Talk:X chromosome

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Interesting[edit]

Interesting things about the x chromosome:

--nixie 00:17, 14 Feb 2005 (UTC)

Expansion[edit]

Added information about the structure and sequence of X from a 2005 nature article --Smelissali 03:23, 21 October 2006 (UTC)

I added the expansion template tag to the article. I think it needs more information about the genes in the chromosome, about its function in other animals, etc... The article about the Y chromosome, which is smaller than this, has more content --Mindeye 08:14, 7 July 2006 (UTC)

Variance in IQ between the sexes and the role of the X chromosome[edit]

Is there somebody knowledgeable about the following?
Different sources (e.g. Prof. Hameister in Ulm) state that a larger part of the inherited intelligence is carried by genes on the X chromosome and add that this was the reason for different variances in IQ between the sexes - there are more men who have very high and very low IQs compared to women.
Christian Storm 16:48, 28 February 2007 (UTC)

I think you will find that the differences are in the spread of the distribution curves with the female curve having more area closer to the average IQ. This makes sense from an evolutionary point of view as males are disposable (A single successful male human can father hundreds of children, but a female can produce an order of magnitude fewer.) therefore a species can take risks with their DNA configuration whereas females, due to their different reproductive role, need to be more consistently capable. i.e. X-linked mental retardation is the price we pay for males also being capable of genius. This is not intended to sound sexist, or to imply that females cannot have a genius level IQ, it just suggests that the ones that do are more exceptional than their male genius peers.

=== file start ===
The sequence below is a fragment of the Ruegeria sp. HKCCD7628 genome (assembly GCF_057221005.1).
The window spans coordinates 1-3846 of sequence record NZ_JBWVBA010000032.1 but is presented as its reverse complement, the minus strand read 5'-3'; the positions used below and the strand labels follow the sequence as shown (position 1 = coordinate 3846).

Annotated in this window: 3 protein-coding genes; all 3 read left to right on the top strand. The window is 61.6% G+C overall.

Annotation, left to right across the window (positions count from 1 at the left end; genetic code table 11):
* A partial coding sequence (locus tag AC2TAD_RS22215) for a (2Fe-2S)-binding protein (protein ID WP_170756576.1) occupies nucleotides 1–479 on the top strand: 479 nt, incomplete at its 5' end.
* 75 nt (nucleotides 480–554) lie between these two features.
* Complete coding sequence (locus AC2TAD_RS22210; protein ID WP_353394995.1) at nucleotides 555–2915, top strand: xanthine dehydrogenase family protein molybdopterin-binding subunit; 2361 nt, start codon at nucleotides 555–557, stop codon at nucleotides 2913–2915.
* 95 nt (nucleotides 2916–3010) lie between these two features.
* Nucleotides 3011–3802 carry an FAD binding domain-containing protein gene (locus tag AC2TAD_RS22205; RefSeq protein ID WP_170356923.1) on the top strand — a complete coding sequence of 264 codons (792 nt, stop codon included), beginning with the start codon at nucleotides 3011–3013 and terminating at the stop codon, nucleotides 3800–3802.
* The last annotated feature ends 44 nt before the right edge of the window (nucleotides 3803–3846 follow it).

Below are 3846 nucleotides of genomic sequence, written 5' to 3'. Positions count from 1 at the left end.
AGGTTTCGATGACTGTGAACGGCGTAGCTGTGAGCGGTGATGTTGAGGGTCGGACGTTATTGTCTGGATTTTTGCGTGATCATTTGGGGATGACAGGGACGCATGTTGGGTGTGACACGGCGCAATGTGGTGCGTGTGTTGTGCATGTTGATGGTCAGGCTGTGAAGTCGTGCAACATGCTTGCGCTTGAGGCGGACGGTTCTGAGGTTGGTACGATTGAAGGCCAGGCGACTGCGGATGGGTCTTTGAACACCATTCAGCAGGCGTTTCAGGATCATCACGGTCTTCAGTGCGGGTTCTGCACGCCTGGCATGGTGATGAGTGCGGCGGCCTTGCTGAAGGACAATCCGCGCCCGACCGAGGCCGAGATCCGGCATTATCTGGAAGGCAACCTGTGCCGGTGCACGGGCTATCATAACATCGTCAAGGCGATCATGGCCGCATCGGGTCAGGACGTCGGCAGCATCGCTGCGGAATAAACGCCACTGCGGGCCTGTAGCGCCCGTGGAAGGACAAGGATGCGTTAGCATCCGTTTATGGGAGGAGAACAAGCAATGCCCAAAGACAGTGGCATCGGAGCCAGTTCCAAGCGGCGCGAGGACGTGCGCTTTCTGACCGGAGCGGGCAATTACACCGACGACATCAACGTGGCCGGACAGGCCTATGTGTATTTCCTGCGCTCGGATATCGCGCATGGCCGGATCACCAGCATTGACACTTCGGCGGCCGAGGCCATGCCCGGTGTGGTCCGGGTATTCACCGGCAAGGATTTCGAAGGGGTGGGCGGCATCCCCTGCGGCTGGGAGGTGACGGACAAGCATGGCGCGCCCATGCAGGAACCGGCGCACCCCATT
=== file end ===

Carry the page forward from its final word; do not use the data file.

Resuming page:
On a related note, if we can have X-linked disorders than it does stand to reason that we also have X-linked extraordinary abilities, but what are they? I guess an examination of the roles of the specific genes on the X chromosome will indicate what areas these (theoretical) positive mutations can influence. — Preceding unsigned comment added by 124.187.99.149 (talk) 23:27, 1 May 2015 (UTC)

Dead Ref. links in this part of Article[edit]

Triple X syndrome (also called 47,XXX or trisomy X):

This syndrome results from an extra copy of the X chromosome in each of a female's cells. Females with trisomy X have three X chromosomes, for a total of 47 chromosomes per cell. The average IQ of females with this syndrome is 90, while the average IQ of their normal siblings is 100 [1]. Their stature on average is taller than normal females. They are fertile and their children do not inherit the condition. [2]

This part of the article has to be looked at, as there are no Ref's now that the outsite Links are dead. — Preceding unsigned comment added by 86.135.140.111 (talk) 23:32, 15 July 2011 (UTC)

Any system as to which genes go there?[edit]

Is there any tendency or systematic about the kinds of genes that tend to end up on X (rather than one of the autosomes) in mammals? Please add. -- 92.231.117.237 (talk) 17:48, 29 July 2012 (UTC)

External links modified[edit]

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Genes listed on this page[edit]

I was curious about how the genes listed on this page were chosen and what the purpose of the list is. Given that zygotes without an X chromosome are nonviable and X-linked disorders are common, I would have expected to see a list that highlights some genes that are essential for life and help explain why the X chromosome is essential, or some genes that have known relevance to X-linked disease. The list instead appears to be comprised chiefly of genes that are not well-characterized. I'm not trying to argue that the genes listed are not important, but given the state of things now I would argue that the list is not particularly helpful to someone trying to learn about the X chromosome. 18.111.124.163 (talk) 16:57, 23 October 2017 (UTC)